This is additionally reiterated through the blunt instruction of , “Further to the right, Madame. And do try to keep still”, displaying an aspect of control and lack of respect for women; women are presented to be inferior to men. Alternatively Pugh’s narrator is far more secure in herself, an older woman taking advantage over a young man, as she has the ability to “vandalise” his “innocence”. She has far more worth which can be demonstrated through her confident tone as shown with words such as, “you move before me”, objectifying the young man from the start, voicing her true opinions; which the narrator of ‘Standing Female Nude’ isn’t so confident in doing. Arguably, one could interpret that she isn’t ultimately confident in the presence of a man, as she fears she will “fall short of his hopes”. Which illuminates Duffy’s idea of how men objectify women as items of pleasure, allowing them to take control. Furthermore, a way in which women are presented to be inferior to men is through the ways in which women are dependent upon men.
Throughout Duffy’s poem it is recognisable how the narrator is highly dependent upon the artist which he uses to his advantage to dominate her, she is left with no choice but to submit. Duffy demonstrates how the man is interested in his business, “he is concerned with volume, space”, demonstrating how his key concern is not the female herself. The narrator however is economically marginalised and dependent on him to produce her “next meal”, this is how she views their relationship with her thoughts; additionally presenting how women have insecure thoughts. Duffy uses repetition to emphasise her insecurity further, by again using a lexical set of sorrows, through the words “low” and “cold”, reflecting the allusion of how she is feeling on the inside. The artist takes advantage of this by belittling her further “you’re getting thin Madame”, portraying how women are insecure of how they are viewed and objectifying her; this demonstrates how women must succeed certain standards in society.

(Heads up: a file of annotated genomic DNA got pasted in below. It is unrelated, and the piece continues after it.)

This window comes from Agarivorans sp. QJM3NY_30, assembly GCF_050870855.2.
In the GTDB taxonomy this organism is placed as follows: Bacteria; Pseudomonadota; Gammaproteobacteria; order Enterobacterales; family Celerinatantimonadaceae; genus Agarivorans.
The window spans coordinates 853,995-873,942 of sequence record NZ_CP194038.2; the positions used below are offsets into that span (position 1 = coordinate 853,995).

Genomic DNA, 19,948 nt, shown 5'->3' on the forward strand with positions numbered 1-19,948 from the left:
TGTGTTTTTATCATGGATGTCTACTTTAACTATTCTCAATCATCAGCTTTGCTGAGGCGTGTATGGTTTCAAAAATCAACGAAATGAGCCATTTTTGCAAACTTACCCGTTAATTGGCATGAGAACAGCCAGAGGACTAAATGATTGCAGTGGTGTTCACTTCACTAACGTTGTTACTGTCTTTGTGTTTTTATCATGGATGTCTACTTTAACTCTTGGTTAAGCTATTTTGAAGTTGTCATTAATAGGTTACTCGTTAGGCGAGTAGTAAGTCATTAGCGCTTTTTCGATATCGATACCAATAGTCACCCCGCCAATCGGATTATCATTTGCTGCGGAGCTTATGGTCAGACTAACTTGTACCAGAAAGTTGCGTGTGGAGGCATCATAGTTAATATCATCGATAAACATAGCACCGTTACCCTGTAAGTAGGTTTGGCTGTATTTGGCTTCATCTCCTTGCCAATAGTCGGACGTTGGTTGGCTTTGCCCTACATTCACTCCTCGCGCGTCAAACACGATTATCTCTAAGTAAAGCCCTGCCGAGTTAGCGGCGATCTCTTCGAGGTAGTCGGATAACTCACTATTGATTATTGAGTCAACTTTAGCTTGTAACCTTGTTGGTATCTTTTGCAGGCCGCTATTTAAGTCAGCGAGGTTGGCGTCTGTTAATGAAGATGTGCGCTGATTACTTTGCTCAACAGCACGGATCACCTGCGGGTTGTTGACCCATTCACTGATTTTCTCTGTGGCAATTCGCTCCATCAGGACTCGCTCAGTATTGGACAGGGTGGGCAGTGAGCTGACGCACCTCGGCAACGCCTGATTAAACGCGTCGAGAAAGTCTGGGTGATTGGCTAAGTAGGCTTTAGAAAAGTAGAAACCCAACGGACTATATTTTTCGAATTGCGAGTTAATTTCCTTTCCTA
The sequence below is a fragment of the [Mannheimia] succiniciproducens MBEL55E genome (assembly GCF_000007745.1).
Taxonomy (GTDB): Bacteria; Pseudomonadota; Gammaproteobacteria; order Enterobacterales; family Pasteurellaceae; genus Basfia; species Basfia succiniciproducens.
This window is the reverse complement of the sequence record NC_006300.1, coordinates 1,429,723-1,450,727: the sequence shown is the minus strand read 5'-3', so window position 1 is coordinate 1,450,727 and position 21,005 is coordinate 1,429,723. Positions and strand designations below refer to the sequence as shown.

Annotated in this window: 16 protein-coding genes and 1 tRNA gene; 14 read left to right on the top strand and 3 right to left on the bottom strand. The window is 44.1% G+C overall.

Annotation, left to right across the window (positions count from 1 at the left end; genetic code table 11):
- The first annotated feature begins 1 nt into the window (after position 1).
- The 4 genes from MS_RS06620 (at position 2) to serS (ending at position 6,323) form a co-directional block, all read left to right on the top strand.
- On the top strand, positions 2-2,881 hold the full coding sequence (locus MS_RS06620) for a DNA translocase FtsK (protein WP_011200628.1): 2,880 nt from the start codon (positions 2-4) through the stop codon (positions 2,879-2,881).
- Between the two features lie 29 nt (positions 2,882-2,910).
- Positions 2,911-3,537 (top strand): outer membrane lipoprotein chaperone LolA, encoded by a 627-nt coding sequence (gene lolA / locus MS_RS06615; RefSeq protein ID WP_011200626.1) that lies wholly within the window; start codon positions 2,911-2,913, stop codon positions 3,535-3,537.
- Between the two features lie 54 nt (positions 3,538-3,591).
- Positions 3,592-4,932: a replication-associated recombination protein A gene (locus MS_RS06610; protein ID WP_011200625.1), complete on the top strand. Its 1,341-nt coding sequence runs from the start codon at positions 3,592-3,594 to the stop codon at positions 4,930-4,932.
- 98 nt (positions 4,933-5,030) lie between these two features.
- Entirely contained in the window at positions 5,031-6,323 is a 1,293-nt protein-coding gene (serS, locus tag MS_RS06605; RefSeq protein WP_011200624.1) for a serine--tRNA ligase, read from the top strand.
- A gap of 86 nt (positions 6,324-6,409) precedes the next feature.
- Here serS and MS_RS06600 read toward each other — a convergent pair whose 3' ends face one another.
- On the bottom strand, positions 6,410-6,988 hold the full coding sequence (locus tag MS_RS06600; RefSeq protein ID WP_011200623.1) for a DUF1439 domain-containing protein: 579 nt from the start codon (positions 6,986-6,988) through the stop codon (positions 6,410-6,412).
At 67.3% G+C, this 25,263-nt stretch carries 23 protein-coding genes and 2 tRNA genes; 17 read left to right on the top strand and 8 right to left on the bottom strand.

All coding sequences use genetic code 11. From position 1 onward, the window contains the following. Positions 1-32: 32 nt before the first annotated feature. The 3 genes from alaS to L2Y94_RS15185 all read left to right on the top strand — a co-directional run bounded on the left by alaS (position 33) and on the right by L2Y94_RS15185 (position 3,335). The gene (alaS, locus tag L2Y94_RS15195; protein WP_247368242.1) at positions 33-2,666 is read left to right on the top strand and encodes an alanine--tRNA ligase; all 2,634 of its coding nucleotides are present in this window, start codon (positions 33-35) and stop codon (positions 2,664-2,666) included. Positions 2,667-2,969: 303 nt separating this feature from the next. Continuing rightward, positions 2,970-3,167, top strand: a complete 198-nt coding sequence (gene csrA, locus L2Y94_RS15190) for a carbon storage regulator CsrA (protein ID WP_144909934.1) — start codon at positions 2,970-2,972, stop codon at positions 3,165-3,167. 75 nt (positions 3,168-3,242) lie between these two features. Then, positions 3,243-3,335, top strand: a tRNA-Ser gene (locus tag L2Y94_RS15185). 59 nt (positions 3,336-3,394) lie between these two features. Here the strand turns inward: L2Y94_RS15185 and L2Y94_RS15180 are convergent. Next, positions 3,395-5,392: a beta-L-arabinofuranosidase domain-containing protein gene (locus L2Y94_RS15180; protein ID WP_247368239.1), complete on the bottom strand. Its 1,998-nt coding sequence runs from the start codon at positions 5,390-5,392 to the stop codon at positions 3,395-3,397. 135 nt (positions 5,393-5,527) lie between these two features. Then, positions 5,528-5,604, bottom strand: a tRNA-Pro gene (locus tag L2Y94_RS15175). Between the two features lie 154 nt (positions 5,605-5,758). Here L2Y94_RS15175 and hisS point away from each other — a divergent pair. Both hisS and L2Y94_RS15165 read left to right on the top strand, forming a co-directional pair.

Despite this the model fails to see how men are also dependent on women. This is shown when he admits that he paints her because he has “no choice”. The difference being she empathises with him, presenting a caring aspect of women, much like the interpretation of how Pugh’s character cares for the young boy like a ‘mother’. This illuminates Duffy’s representation of how women are caring and have a maternal aspect. Though the artist does not sympathise with her, he is merely using her as a tool in his succession. This again shows how women are objectified in society and dominated for the use and pleasure of men. In contrast, Pugh displays how women are equally capable of dominating men and using them for their own needs, illuminating Duffy’s didactic message of how women must stand up for their rights.